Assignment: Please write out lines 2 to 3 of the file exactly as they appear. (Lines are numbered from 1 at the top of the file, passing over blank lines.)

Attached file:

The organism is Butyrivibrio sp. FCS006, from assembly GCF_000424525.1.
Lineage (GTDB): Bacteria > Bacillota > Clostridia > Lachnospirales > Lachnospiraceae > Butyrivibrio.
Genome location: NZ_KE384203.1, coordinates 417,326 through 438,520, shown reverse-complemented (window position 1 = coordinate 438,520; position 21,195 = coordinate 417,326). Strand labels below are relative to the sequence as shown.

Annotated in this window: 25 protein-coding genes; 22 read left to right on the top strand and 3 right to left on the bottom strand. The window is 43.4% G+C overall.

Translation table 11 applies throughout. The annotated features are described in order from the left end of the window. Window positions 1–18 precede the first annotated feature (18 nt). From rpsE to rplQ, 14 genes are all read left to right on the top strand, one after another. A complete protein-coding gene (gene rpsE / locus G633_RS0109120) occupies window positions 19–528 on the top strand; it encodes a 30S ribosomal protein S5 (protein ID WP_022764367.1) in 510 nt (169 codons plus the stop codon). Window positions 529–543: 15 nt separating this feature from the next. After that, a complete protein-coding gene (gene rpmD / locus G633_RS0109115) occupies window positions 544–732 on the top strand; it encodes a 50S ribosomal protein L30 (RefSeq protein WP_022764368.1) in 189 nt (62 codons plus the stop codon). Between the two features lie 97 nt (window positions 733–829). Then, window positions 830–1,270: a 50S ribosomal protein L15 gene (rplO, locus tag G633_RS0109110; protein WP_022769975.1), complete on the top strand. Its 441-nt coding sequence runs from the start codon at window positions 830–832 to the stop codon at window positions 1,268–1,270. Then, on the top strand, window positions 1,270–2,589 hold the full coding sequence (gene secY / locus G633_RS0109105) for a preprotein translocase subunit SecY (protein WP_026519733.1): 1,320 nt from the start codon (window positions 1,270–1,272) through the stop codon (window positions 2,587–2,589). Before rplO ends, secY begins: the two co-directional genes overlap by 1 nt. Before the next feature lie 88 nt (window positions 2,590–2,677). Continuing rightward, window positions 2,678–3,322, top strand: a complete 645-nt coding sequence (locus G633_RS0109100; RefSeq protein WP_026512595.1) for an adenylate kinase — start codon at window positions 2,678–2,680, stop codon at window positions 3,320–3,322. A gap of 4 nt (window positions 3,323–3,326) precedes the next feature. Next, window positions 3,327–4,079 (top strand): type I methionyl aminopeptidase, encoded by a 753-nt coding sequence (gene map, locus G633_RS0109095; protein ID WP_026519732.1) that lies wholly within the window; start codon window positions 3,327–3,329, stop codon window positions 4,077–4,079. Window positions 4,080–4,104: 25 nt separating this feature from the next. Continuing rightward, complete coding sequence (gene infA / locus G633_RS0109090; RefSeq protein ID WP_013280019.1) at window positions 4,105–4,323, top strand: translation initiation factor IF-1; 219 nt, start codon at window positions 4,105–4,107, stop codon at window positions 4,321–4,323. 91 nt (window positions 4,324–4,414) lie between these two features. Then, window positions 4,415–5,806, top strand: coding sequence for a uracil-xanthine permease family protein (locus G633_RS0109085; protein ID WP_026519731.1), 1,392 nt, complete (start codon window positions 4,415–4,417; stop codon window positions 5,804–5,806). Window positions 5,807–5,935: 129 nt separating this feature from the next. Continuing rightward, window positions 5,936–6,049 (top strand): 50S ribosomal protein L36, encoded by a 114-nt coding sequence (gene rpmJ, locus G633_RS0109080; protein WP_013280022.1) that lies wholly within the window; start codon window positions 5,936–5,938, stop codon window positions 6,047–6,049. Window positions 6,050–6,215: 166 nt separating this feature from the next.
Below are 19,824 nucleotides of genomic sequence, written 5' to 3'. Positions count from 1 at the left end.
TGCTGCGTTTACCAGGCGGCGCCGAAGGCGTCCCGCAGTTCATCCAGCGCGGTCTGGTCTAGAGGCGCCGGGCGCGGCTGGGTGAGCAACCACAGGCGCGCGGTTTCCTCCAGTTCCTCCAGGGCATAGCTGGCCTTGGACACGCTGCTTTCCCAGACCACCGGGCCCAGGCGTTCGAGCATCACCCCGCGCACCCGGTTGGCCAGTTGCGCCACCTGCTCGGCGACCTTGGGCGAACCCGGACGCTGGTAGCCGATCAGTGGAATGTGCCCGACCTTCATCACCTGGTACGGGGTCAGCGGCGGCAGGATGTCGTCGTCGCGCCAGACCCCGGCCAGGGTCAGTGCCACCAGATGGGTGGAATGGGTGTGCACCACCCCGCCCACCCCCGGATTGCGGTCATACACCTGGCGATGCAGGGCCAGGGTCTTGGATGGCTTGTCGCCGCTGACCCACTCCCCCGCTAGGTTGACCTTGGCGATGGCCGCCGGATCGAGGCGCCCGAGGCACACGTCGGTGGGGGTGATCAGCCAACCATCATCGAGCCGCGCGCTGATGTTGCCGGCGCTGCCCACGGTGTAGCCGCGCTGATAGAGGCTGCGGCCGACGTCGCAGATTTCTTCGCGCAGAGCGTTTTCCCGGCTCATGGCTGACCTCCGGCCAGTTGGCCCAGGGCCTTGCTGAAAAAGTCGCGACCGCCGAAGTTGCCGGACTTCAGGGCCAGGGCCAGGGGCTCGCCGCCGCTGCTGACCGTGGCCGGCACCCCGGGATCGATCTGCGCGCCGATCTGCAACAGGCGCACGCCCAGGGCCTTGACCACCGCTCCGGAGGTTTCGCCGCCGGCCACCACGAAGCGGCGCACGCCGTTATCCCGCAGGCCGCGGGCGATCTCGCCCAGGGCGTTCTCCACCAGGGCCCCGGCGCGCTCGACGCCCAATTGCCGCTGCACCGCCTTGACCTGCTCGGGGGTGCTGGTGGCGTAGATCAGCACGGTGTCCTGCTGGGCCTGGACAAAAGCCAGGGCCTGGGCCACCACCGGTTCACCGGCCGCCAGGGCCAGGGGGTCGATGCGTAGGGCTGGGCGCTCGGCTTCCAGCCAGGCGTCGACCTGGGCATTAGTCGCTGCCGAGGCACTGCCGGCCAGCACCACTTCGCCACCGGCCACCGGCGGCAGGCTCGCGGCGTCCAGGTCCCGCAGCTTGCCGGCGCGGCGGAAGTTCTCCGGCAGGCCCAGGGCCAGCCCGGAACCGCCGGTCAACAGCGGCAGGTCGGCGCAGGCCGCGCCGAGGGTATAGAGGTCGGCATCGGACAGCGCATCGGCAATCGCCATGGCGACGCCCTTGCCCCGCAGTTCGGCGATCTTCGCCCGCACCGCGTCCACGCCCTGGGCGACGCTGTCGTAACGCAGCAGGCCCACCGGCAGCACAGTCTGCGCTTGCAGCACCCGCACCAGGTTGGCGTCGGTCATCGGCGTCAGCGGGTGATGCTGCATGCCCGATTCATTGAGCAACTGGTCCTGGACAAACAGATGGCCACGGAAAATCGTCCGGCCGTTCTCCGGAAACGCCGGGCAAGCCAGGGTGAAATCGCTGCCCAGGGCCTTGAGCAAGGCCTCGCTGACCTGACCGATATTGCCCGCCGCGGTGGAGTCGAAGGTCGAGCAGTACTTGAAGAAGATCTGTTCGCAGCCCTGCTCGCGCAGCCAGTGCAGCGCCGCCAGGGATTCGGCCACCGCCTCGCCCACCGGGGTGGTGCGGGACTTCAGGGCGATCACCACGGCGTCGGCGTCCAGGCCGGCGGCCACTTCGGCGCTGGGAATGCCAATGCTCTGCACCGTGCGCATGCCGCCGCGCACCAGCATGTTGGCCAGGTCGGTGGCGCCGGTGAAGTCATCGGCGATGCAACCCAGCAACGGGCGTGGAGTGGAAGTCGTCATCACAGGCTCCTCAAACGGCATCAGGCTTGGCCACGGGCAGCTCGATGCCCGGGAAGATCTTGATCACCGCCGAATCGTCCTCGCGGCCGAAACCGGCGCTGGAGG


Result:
Lineage (GTDB): Bacteria > Bacillota > Clostridia > Lachnospirales > Lachnospiraceae > Butyrivibrio.
Genome location: NZ_KE384203.1, coordinates 417,326 through 438,520, shown reverse-complemented (window position 1 = coordinate 438,520; position 21,195 = coordinate 417,326). Strand labels below are relative to the sequence as shown.